It is now hypothesized that the optic nerve atrophy that develops following optic neuritis is due to axonal loss that is manifested by thinning of the RNFL. The present study aimed to assess RNFL thickness in fellow eye compared to involved eye in patients with unilateral optic neuritis and to determine whether the thickness of fellow eye differs from involved eye affected by different diseases.

Materials and Methods

Twenty-nine patients (23 female, 6 male) with unilateral optic neuritis 3 months after the incidence of ON were enrolled in the study. Six patients were under twenty, 14 were 20-30, nine 30-40 and two were above 40.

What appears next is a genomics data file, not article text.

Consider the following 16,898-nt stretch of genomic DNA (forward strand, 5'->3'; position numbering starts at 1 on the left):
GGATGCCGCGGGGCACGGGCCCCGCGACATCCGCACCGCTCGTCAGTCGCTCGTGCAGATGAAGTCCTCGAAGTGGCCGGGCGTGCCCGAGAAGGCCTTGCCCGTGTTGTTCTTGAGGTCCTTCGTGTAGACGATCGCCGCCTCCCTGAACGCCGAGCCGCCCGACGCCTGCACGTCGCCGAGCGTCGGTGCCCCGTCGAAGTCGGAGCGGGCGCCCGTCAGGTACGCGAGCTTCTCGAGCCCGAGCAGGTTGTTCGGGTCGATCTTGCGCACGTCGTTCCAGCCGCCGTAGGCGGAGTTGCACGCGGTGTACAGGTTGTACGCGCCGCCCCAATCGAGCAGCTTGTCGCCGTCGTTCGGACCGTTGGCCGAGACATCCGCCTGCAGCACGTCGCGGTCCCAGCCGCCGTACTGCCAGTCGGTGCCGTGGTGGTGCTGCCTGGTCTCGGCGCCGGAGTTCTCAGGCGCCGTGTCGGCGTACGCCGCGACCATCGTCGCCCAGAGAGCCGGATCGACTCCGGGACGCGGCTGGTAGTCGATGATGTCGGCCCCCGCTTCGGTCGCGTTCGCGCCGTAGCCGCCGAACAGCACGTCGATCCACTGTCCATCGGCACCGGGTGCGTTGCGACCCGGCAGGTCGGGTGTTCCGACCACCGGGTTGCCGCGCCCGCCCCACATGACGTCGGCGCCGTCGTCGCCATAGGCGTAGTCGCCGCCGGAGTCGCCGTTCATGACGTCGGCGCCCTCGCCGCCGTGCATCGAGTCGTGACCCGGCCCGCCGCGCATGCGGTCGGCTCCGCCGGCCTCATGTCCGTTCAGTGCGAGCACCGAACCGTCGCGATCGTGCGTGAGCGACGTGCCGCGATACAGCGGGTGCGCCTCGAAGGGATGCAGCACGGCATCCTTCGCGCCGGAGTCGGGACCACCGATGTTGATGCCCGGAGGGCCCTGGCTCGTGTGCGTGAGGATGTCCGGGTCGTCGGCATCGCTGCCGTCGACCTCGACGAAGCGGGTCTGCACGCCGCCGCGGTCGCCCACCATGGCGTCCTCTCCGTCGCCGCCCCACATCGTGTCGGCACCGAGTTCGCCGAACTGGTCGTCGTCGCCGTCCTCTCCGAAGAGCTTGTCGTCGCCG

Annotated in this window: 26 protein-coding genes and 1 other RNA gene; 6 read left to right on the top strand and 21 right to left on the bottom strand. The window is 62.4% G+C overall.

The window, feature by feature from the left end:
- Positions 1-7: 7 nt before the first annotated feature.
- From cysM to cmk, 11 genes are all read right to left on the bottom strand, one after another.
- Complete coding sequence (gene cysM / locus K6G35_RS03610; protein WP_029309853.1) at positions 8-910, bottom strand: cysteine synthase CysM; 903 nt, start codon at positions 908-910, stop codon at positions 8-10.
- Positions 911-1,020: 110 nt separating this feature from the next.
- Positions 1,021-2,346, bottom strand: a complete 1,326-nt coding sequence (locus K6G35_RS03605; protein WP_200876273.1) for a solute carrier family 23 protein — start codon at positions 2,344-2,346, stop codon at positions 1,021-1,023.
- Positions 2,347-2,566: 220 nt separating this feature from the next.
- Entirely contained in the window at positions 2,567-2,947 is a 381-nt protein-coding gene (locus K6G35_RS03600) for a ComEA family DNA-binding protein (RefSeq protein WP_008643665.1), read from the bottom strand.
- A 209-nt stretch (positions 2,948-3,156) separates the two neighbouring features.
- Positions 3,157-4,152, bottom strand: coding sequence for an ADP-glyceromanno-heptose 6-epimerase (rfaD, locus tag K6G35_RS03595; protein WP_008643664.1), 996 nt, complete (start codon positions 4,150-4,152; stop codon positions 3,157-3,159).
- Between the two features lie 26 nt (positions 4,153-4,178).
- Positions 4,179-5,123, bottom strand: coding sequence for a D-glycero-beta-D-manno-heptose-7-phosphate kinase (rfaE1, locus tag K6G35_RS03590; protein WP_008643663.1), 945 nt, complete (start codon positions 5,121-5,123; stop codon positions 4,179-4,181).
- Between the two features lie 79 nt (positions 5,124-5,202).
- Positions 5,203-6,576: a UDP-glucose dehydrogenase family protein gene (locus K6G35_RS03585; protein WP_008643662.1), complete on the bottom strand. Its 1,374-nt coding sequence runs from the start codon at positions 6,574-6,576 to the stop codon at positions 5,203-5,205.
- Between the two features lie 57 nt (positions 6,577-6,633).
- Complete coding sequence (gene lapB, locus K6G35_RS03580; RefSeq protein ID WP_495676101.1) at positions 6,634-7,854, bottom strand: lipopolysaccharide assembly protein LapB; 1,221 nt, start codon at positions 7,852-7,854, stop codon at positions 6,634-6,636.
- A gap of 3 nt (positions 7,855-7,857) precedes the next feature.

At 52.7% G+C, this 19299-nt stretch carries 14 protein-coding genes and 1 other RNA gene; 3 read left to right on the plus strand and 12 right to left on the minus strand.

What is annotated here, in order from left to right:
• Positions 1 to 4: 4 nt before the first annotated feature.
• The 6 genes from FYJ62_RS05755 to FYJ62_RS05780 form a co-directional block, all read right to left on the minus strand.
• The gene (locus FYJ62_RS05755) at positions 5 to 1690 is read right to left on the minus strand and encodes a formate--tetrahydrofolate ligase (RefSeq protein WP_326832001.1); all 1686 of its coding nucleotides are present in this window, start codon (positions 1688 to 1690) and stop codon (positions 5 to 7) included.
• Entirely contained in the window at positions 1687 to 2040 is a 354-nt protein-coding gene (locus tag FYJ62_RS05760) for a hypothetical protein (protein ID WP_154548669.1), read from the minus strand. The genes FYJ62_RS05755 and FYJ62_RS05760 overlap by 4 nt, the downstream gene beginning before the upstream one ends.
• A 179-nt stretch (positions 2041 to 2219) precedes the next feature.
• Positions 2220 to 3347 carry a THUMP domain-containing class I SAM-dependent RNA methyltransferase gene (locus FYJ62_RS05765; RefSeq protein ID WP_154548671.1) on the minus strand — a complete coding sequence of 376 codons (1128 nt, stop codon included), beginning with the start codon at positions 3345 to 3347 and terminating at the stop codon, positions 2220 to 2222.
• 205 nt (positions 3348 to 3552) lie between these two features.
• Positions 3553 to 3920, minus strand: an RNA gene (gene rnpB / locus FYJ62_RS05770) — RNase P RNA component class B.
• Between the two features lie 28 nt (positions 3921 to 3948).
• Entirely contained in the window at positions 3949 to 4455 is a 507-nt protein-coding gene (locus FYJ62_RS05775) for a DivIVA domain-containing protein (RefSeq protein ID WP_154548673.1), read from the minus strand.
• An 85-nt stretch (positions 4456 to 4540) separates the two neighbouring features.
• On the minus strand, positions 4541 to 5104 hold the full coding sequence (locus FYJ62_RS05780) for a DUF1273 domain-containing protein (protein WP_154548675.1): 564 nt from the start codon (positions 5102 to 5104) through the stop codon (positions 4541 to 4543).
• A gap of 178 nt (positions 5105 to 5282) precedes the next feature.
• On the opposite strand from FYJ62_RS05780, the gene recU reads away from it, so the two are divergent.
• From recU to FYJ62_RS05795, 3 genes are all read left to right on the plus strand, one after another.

A cross-sectional study was conducted at neurology and ophthalmology setup in Rasoul-e-Akram Hospital in Iran in 2015 after prior approval from the research and ethics review boards at Iran University of Medical Sciences. The patients were considered eligible for the study if affected by unilateral optic neuritis. However, based on the study of Costello et al. in 2008 and You et al. in 2013 that specified a significant change in RNFL thickness two months after the incidence of ON, OCT was performed after 3 months of the ON. Thus, the patients with bilateral involvement or with disease duration less than 3 months of ON were excluded. Initially, all patients underwent a detailed history, ocular and neurological examination and investigations to gauge visual functions. The RNFL thickness was measured using the optic nerve cube program on the TOPCON 3D OCT-1000 MK2 (version.3.5.1) and by a trained expert person in the four quadrants i.e. superior, nasal, inferior, and temporal at both involved and fellow eyes. OCT scans with signal strength above 7 were acceptable for analysis else they were repeated. Decreased by more than 5% in the RNFL thickness was considered as abnormal. The study endpoint was to compare the mean RNFL thickness between attack and fellow eyes in terms of demographic characteristics and underlying disorders. Analysis was done using SPSS version 16 (SPSS Inc., Chicago, IL, USA) and Stata 8.0 (Stata Corp LP, College Station, TX, USA) using appropriate tests. Parametric and Non-Parametric tests (T-test and Mann Whitney U) were used for intergroup comparison while the Pearson's correlation coefficient was derived for examining intergroup associations.